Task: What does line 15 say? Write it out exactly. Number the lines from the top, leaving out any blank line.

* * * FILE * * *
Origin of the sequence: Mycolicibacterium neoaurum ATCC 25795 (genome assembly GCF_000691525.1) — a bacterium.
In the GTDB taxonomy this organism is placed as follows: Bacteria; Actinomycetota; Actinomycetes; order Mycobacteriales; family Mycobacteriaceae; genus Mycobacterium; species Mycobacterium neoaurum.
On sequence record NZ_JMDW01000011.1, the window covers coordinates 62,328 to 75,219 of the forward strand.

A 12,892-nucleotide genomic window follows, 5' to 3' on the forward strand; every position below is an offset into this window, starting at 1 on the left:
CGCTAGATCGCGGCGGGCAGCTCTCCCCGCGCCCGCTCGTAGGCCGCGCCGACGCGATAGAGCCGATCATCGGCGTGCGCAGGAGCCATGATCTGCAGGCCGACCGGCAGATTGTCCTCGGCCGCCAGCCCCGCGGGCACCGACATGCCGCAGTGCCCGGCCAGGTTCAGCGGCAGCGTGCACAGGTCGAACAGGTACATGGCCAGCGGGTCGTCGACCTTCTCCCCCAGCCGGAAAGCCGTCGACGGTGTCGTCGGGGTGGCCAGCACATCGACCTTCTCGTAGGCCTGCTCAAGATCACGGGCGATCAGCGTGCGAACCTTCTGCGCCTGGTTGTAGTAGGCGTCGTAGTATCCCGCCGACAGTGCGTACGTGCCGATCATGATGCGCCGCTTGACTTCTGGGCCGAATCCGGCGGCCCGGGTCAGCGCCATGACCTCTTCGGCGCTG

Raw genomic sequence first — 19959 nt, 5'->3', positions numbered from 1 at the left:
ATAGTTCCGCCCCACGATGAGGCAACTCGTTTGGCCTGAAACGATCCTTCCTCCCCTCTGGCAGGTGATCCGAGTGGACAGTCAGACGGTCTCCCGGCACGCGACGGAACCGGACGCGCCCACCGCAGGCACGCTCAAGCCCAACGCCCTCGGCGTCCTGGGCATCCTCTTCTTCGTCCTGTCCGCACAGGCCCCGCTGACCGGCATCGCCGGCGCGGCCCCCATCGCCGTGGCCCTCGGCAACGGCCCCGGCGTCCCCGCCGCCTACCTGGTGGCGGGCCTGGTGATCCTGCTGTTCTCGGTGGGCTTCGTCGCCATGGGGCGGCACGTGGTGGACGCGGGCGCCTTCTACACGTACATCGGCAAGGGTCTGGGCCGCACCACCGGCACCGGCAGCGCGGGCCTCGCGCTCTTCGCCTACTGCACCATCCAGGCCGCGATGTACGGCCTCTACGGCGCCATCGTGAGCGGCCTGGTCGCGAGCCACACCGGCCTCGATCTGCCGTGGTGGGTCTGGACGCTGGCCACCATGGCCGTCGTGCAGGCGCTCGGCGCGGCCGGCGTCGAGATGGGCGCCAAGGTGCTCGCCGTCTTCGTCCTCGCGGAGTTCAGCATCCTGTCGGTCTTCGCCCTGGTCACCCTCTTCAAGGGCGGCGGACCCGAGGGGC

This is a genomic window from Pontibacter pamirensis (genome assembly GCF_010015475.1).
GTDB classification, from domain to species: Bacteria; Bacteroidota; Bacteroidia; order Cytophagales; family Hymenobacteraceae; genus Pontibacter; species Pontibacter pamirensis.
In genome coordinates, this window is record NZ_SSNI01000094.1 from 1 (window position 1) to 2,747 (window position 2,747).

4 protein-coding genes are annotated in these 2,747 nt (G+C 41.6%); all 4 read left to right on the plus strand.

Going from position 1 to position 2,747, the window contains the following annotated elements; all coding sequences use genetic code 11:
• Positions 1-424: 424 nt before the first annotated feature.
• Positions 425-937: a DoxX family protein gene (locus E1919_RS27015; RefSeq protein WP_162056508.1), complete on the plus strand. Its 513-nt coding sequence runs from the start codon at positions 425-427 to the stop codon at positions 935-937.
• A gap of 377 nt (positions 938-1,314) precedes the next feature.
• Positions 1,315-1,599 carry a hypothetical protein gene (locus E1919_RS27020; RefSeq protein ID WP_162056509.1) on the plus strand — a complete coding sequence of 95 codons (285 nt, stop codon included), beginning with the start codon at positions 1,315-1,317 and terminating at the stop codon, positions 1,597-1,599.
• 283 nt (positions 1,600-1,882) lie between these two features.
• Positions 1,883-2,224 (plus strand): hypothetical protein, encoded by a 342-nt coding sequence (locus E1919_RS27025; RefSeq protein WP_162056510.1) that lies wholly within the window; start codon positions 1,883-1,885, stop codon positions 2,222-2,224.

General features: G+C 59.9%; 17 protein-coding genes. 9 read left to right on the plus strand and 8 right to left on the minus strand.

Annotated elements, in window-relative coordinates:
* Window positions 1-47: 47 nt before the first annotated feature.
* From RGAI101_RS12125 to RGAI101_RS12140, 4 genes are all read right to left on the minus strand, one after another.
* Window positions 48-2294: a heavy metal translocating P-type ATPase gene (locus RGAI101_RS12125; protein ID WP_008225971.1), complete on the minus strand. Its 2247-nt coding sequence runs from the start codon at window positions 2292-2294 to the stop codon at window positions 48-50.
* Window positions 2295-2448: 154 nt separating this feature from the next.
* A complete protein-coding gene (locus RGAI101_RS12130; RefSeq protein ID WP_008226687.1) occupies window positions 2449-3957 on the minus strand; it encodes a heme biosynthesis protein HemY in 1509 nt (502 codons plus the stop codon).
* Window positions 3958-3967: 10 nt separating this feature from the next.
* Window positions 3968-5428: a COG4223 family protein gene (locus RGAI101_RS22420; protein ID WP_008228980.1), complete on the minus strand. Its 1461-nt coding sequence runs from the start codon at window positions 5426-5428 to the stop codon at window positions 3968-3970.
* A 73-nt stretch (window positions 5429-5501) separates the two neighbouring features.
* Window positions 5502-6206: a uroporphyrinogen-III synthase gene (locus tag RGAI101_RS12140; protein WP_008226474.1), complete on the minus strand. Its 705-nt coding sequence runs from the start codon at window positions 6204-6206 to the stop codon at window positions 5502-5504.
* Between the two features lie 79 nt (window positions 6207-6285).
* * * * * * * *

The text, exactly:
• A gap of 377 nt (positions 938-1,314) precedes the next feature.